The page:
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Re: Time zone changes and "tar --list --verbose"

From: Jakob Bohm
Subject: Re: Time zone changes and "tar --list --verbose"
Date: Wed, 28 Oct 2020 22:24:11 +0100
User-agent: Mozilla/5.0 (Windows NT 6.3; Win64; x64; rv:68.0) Gecko/20100101 Thunderbird/68.12.1

On 2020-10-28 19:35, Paul Eggert wrote:
On 10/28/20 5:22 AM, Sergey Poznyakoff wrote:
Is there a way to prevent this?
No, there is not (apart from setting the TZ variable before running tar).

To spell this out a bit more verbosely:

On a GNU or POSIXish system, the TZ variable says how to decode the timestamps from UTC. If you use TZ='America/Los_Angeles', for example, you'll get the same output from 'tar -tv' regardless of whether you run 'tar' in summer or in winter.

On a Microsoft Windows system, it's easier to get this wrong, as MS-Windows historically used local time rather than UTC internally, and there are hacks to convert between local time and UTC that often go awry. Possibly this is the problem the user ran into. There may well be a workaround involving setting TZ, but the user may need someone with MS-Windows expertise to figure out what actually happened.

Information for Windows (Win32):
    On Win32, there are two public APIs to do the UTC-to-local conversion:

1. FileTimeToLocalFileTime() works directly on 64 bit numeric FILETIME
  values (100ns units since 1600-01-01 00:00:00).  This always uses the
  current local-to-utc offset value regardless what time of year the
  time value represents.  This API is "suggested" for actual file time
  stamps, and is used internally when reading local time from FAT based
  file systems.  Thus to round trip file modification time on FAT file
  systems (such as SD cards), this call will make the same mistakes as
  the file system driver does.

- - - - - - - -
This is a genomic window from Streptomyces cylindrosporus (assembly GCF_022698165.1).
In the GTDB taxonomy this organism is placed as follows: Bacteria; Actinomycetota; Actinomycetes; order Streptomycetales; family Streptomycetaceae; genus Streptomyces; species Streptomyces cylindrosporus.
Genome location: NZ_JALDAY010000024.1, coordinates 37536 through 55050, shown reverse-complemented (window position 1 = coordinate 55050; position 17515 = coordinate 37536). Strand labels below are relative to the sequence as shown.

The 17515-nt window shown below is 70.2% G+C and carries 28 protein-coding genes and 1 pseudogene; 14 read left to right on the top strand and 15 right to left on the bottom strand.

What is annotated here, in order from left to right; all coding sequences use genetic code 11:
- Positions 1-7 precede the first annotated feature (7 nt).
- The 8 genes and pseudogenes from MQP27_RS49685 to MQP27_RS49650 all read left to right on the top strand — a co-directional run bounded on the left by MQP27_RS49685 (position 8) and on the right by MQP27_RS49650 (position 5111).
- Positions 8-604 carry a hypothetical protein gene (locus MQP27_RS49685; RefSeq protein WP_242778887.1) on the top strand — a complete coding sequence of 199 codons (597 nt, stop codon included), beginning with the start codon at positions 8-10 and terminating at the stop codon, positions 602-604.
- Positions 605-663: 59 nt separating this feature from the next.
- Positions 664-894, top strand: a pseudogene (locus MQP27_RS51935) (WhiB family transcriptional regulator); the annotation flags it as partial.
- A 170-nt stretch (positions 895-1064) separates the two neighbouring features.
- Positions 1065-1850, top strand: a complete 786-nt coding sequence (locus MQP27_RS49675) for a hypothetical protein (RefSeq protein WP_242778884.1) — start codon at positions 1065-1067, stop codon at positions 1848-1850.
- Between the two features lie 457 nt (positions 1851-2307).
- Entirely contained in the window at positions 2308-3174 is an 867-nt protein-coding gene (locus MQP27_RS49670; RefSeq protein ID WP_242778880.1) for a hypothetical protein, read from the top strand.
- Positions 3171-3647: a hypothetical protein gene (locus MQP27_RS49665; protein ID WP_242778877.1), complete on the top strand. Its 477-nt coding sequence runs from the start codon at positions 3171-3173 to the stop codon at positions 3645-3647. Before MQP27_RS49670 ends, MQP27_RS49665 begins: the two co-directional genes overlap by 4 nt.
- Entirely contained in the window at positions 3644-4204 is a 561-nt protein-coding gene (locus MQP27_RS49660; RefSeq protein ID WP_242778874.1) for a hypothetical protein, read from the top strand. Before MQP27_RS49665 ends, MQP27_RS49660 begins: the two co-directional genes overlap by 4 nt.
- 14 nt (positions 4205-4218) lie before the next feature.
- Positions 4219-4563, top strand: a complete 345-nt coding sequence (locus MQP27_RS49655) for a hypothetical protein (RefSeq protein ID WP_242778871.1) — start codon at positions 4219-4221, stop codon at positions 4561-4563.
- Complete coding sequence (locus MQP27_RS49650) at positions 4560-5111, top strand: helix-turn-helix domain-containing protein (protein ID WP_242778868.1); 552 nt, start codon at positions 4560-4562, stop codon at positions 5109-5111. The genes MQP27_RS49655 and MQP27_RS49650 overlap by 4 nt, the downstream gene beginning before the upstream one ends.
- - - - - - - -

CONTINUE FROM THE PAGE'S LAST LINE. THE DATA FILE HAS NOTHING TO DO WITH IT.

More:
2. SystemTimeToTzSpecificLocalTime() works with calendar-style SYSTEMTIME
  structures (similar to POSIX struct tm) and uses the time offset for
  the actual time represented.  This API uses the daylight savings time
  tables for the current (or specified) timezone.

Neither API looks at the POSIX TZ environment variable, using instead
the system-wide internal state as loaded from the registry.

Now when a ported POSIX application such as GNU tar invokes the stat()
and localtime() system calls, the different portability libraries may
use different strategies to convert the file times returned by Win32
APIs to and from POSIX time_t values.  Some older libraries would
foolishly do extraneous roundtrips through local time, sometimes using
the wrong time zone offsets, while properly implemented libraries will
use the fact that FILETIME values have direct numeric conversion to
time_t by simply dividing by 10 million and subtracting the number of
seconds between 1600 and 1970.  The localtime() implementations may
similarly be using any wrong or correct timezone conversion.

So in the end, it is a matter of checking the implementation code in
the POSIX-compatibility layer used.


Jakob Bohm, CIO, Partner, WiseMo A/S.
Transformervej 29, 2860 Søborg, Denmark.  Direct +45 31 13 16 10
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